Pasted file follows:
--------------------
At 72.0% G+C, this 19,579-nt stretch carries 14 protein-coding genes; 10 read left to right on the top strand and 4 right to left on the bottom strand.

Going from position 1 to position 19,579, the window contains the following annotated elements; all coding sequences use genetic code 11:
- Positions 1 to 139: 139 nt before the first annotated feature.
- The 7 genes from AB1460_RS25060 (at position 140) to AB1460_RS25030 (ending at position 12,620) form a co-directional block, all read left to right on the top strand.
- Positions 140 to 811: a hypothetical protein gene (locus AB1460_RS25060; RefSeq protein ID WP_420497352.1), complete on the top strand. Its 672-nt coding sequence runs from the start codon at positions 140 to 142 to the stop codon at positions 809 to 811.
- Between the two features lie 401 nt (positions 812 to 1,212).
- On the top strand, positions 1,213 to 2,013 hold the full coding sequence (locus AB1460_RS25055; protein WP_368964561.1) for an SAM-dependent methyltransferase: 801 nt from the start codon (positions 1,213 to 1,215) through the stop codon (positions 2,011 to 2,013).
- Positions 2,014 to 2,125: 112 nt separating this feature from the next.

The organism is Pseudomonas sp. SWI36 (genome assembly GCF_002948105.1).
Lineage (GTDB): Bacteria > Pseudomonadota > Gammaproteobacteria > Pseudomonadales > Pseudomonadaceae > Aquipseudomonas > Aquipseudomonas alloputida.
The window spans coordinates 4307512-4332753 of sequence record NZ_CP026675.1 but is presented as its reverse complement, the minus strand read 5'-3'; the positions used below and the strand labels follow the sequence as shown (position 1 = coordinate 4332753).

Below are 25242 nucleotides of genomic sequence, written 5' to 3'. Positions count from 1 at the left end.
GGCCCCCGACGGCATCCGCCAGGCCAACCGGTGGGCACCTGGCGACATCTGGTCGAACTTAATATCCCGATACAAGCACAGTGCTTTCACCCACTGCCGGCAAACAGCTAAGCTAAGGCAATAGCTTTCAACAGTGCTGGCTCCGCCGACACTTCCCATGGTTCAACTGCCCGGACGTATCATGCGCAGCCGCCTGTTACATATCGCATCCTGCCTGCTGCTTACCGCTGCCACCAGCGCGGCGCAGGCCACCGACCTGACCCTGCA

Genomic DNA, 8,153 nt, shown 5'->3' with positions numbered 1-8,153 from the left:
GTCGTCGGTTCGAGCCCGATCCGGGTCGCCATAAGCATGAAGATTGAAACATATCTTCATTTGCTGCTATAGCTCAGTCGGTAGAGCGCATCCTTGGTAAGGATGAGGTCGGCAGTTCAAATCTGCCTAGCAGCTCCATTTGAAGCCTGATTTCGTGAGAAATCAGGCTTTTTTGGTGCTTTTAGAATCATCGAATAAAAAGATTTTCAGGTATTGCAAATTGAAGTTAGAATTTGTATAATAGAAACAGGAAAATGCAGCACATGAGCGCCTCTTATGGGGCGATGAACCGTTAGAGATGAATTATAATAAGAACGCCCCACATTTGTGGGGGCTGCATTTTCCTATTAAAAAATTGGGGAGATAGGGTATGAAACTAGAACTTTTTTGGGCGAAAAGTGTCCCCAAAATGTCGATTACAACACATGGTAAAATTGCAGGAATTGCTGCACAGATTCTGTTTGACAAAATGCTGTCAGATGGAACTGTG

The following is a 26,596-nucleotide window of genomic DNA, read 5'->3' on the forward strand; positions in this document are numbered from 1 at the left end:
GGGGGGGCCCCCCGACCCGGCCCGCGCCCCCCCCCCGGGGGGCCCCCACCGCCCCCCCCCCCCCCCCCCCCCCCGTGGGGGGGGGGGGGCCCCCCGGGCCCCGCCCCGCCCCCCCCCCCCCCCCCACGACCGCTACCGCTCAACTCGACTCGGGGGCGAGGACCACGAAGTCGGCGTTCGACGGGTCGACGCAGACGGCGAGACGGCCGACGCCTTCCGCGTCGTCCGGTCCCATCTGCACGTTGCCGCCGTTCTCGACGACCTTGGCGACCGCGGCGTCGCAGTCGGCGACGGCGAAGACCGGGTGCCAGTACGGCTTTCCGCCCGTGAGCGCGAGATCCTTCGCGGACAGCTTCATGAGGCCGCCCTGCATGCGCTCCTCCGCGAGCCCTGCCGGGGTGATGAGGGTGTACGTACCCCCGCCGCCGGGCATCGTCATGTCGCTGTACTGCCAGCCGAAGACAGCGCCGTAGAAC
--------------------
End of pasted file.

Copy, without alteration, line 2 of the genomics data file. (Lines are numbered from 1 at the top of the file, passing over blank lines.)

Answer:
Going from position 1 to position 19,579, the window contains the following annotated elements; all coding sequences use genetic code 11: